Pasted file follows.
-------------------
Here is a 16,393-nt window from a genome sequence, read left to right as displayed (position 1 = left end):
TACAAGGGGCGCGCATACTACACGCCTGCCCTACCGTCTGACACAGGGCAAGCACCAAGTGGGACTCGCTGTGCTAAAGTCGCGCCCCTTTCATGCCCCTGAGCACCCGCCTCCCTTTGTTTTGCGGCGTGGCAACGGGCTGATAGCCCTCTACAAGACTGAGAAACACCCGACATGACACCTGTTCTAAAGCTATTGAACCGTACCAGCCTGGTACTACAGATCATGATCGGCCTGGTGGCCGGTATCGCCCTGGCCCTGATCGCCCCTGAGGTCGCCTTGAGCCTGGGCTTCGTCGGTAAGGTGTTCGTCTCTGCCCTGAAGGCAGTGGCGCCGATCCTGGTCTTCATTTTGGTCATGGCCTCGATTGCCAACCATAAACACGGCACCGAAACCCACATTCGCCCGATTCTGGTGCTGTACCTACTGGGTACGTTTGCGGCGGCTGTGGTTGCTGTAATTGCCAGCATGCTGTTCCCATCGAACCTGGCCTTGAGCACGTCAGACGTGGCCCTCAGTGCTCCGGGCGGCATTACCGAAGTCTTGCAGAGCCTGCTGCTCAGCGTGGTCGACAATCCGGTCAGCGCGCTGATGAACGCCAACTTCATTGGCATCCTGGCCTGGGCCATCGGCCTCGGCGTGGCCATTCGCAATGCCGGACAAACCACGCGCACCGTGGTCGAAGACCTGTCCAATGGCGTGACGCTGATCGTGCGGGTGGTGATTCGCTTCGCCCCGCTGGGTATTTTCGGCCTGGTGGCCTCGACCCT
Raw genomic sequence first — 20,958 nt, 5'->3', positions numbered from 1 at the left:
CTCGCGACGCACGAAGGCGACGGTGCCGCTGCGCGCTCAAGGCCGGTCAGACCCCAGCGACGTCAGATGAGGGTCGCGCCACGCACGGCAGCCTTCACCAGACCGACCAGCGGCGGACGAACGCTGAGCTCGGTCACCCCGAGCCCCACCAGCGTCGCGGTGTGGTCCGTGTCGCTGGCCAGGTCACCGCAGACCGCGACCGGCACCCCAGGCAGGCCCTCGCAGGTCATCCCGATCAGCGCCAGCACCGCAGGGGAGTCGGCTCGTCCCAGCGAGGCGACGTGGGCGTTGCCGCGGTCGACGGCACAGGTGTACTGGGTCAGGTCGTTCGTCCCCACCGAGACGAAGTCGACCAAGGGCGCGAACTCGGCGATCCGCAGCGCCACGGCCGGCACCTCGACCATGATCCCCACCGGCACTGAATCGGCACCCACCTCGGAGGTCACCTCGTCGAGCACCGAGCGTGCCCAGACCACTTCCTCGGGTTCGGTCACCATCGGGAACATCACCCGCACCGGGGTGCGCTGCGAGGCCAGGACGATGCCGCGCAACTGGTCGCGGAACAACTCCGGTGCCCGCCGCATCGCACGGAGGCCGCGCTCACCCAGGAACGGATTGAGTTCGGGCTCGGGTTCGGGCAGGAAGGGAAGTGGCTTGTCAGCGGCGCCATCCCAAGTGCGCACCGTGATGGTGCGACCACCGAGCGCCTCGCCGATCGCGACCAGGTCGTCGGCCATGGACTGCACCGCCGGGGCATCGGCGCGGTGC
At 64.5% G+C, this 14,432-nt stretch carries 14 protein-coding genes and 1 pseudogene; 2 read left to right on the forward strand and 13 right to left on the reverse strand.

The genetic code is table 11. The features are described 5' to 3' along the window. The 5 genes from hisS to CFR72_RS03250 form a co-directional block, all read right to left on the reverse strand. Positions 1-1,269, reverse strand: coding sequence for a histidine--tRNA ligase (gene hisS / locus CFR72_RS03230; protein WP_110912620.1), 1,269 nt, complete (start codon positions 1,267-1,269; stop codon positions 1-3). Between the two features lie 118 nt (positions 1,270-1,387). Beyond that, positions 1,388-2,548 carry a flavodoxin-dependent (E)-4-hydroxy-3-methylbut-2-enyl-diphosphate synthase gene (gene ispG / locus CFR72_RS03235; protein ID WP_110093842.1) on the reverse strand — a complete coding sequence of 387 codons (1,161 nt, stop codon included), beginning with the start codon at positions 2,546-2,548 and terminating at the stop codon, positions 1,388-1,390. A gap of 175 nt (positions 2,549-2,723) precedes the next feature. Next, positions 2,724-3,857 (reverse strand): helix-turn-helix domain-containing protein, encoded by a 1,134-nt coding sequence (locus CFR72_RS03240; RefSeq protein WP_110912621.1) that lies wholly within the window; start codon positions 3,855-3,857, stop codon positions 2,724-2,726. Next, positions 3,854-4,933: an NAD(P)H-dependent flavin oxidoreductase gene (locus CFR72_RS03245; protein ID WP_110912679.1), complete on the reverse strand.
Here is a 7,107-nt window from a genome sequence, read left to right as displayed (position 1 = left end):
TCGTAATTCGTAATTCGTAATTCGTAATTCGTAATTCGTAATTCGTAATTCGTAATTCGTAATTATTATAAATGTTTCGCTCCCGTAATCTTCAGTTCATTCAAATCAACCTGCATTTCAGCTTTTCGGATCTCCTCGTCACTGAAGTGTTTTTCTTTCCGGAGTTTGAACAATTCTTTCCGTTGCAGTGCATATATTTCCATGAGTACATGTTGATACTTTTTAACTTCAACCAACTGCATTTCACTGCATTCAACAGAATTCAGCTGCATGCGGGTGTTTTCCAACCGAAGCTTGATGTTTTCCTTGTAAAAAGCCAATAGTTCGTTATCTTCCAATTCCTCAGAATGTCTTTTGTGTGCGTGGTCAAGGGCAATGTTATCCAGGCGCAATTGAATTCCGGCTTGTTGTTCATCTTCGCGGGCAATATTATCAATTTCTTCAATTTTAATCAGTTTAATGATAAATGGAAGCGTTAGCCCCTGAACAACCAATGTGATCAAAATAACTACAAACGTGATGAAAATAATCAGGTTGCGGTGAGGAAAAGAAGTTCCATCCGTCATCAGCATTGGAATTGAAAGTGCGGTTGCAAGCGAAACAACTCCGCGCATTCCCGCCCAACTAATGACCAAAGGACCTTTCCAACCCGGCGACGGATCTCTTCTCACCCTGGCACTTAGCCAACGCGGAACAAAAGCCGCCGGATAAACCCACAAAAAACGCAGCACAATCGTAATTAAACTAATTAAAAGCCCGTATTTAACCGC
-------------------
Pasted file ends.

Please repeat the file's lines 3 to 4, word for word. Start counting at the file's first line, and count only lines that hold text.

Raw genomic sequence first — 20,958 nt, 5'->3', positions numbered from 1 at the left:
CTCGCGACGCACGAAGGCGACGGTGCCGCTGCGCGCTCAAGGCCGGTCAGACCCCAGCGACGTCAGATGAGGGTCGCGCCACGCACGGCAGCCTTCACCAGACCGACCAGCGGCGGACGAACGCTGAGCTCGGTCACCCCGAGCCCCACCAGCGTCGCGGTGTGGTCCGTGTCGCTGGCCAGGTCACCGCAGACCGCGACCGGCACCCCAGGCAGGCCCTCGCAGGTCATCCCGATCAGCGCCAGCACCGCAGGGGAGTCGGCTCGTCCCAGCGAGGCGACGTGGGCGTTGCCGCGGTCGACGGCACAGGTGTACTGGGTCAGGTCGTTCGTCCCCACCGAGACGAAGTCGACCAAGGGCGCGAACTCGGCGATCCGCAGCGCCACGGCCGGCACCTCGACCATGATCCCCACCGGCACTGAATCGGCACCCACCTCGGAGGTCACCTCGTCGAGCACCGAGCGTGCCCAGACCACTTCCTCGGGTTCGGTCACCATCGGGAACATCACCCGCACCGGGGTGCGCTGCGAGGCCAGGACGATGCCGCGCAACTGGTCGCGGAACAACTCCGGTGCCCGCCGCATCGCACGGAGGCCGCGCTCACCCAGGAACGGATTGAGTTCGGGCTCGGGTTCGGGCAGGAAGGGAAGTGGCTTGTCAGCGGCGCCATCCCAAGTGCGCACCGTGATGGTGCGACCACCGAGCGCCTCGCCGATCGCGACCAGGTCGTCGGCCATGGACTGCACCGCCGGGGCATCGGCGCGGTGC